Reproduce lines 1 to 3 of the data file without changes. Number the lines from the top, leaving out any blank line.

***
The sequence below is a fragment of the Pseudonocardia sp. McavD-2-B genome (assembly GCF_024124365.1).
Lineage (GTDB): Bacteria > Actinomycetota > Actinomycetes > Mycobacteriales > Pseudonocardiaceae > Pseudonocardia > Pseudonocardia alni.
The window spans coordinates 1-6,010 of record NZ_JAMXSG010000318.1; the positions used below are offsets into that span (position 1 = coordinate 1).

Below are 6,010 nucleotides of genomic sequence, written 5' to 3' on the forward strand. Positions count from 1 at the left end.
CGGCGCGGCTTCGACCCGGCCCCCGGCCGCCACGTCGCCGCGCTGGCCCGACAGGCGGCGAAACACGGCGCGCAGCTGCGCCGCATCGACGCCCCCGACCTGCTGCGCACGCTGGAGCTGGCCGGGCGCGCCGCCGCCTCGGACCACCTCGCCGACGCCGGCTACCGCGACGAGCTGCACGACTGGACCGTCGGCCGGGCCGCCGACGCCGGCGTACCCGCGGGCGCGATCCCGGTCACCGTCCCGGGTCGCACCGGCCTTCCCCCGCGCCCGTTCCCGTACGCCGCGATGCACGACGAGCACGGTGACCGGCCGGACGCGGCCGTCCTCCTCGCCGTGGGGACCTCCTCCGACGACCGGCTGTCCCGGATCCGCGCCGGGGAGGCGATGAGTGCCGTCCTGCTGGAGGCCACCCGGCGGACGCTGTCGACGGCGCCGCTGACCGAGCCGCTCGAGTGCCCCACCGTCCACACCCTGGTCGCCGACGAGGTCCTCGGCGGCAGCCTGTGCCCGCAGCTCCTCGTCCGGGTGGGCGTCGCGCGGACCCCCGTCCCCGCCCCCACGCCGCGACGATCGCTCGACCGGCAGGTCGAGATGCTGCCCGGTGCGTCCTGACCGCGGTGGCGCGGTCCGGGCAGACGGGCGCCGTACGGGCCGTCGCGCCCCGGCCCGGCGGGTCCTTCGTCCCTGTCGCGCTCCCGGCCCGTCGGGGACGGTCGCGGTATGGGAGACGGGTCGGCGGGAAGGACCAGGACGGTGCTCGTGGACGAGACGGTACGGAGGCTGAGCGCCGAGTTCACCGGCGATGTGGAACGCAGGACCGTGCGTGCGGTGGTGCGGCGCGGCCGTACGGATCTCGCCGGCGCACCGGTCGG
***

The sequence below is a fragment of the Pseudonocardia sp. McavD-2-B genome (assembly GCF_024124365.1).
Lineage (GTDB): Bacteria > Actinomycetota > Actinomycetes > Mycobacteriales > Pseudonocardiaceae > Pseudonocardia > Pseudonocardia alni.
The window spans coordinates 1-6,010 of record NZ_JAMXSG010000318.1; the positions used below are offsets into that span (position 1 = coordinate 1).